Caveman with a van: Homecoming

Our caveman talks about returning home to New York. Jim McIsaac/Getty Images

The Knicks are winners of 50-plus games, Atlantic Division champions and enter the playoffs this weekend as the No. 2 seed in the Eastern Conference.

I'm not going to lie: I could've ended this week's column right there and felt as if I'd said enough. Man, has it ever been a long time since it felt this good to watch the Knicks! The rhythm, the fluidity, the ball movement -- and the masterful play of Carmelo Anthony! We haven’t had a star of this caliber, this Herculean ability to score, in at least 15 years.

Our Knicks have not won a playoff series since the days of millennial paranoia, way back in the year 2000 (hard for me to say that phrase without being reminded of that old Conan sketch), and we now stand but one short day away from the start of the postseason. The city is feeling sharp. Spring has sprung; its inhabitants are ready to celebrate. It's a beautiful time for me to be back in New York.

Clearly, all I can think about right now is the Knicks. With all this excitement afoot, I needed to talk turkey. So I tracked down my old pal and fellow night owl Justin Sullivan, drummer in The Babies, for some late-night shoptalk as he was packing for a tour. The rub: He somehow likes the Celtics, the very team the Knicks are poised to battle in the first round, so it was time for a little sports-inspired tension between friends.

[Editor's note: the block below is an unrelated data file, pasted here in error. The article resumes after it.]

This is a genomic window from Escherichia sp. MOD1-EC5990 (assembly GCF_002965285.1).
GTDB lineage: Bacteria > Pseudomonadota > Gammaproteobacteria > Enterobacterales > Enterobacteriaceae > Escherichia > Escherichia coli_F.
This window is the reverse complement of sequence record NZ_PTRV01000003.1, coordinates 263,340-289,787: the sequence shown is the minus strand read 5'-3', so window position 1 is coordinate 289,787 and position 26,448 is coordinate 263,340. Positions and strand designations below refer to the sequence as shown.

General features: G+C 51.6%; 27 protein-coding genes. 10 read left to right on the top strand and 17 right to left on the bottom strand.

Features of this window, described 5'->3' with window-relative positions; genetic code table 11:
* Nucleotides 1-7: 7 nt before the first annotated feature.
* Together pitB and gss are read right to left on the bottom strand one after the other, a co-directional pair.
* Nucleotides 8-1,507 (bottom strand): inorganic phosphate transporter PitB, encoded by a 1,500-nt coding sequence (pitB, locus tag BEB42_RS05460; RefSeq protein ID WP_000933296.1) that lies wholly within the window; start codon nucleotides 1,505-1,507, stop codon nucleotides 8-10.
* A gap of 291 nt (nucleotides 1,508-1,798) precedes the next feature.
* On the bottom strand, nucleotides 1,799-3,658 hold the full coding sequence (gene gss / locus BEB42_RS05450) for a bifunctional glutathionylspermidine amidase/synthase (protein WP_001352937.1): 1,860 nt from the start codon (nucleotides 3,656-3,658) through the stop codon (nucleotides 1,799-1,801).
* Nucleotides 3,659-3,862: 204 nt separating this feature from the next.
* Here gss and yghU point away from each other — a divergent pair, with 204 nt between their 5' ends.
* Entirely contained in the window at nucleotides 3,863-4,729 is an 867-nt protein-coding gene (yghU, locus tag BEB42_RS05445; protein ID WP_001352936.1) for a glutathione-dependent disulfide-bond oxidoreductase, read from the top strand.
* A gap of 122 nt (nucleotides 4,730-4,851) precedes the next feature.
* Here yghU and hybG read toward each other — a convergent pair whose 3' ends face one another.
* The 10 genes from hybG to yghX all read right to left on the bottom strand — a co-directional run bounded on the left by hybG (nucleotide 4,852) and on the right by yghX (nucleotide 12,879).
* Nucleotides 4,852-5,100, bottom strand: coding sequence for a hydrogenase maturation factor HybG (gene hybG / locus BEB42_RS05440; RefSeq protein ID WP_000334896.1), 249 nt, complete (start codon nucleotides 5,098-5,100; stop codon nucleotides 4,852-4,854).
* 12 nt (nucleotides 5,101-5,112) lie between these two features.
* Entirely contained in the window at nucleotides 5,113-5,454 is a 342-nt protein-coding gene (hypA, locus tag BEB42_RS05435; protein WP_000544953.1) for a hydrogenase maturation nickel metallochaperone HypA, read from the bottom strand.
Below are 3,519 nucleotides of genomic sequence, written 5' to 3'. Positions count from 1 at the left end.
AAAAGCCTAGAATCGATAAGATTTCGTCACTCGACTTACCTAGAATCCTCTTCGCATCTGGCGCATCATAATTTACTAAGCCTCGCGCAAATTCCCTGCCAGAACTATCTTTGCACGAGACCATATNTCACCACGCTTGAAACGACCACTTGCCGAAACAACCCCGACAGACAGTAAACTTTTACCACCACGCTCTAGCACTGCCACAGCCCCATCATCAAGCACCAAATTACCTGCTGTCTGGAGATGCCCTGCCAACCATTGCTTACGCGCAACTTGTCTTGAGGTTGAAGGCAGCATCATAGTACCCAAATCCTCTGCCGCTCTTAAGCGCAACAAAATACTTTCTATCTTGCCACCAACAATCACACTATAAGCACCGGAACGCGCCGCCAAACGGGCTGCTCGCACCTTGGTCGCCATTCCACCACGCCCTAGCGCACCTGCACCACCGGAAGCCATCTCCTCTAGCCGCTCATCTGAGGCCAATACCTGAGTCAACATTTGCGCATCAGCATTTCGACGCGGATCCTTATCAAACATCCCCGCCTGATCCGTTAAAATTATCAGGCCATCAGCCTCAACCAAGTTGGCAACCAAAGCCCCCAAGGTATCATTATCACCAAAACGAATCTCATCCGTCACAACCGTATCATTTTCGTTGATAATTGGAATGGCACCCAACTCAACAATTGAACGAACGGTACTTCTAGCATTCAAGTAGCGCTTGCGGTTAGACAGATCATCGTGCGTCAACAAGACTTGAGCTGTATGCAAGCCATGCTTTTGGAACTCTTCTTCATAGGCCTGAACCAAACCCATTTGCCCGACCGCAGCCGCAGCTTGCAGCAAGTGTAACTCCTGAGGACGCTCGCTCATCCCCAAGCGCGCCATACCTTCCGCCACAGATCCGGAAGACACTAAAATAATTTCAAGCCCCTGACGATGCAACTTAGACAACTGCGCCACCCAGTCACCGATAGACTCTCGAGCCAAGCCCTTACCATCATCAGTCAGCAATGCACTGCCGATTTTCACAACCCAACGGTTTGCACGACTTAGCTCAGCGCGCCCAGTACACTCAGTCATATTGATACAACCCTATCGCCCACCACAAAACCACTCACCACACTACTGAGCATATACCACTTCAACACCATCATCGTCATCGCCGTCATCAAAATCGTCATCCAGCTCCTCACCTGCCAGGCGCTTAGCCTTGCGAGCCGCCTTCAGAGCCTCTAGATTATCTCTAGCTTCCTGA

"It's two competing emotional subplots for me. Not really liking Melo -- I never forgave him for criticizing Lin's request for more money; have you ever heard of a player criticizing another player for asking for more money? And also really loving Paul Pierce. I'm a pretty unabashed front-runner. I got into them in '08. Big Bulls fan in the '90s; got pretty into OKC recently. I say this all knowing it's ridiculous."

And when was his love of basketball-viewing born? "Well you know, the usual: watching at my parents' house. Knicks-Pacers battles, Knicks-Heat, Knicks-Bulls. '90s-style memories. The Knicks of the '90s were not fun.”

I loved the Knicks of the '90s! They were bangers, brawlers! Ugly but pretty, like Lenny Dykstra.

"I wanted grace and beauty and perfection. I was a kid and thought the world could still be like that. The Knicks of the '90s are better suited for someone's 30s. Like, 'oh man, I gotta get this done, however I can.'"

I guess I was wise beyond my years. But, to be frank, the methodology behind my fandom was always simple: It all started and ended with a blind love for the Knicks. For Justin, as with many a musician I've come to know, an emerging love of and participation in music left the world of sport at arm's length.

"I dropped sports for a long time. Even now, I feel like my interest in sports is this quasi-secret. I like listening to the radio at home, reading about it and maybe watching a game somewhere in a quiet place with someone with a similar sensibility. There is something nice about having this secret world you can turn to when you get burnt on the usual topics of conversation. I don't feel a real need to talk about my irrational like and dislike of certain teams, and that's where the radio comes into play. You can be in dialogue with your fellow weirdo obsessives."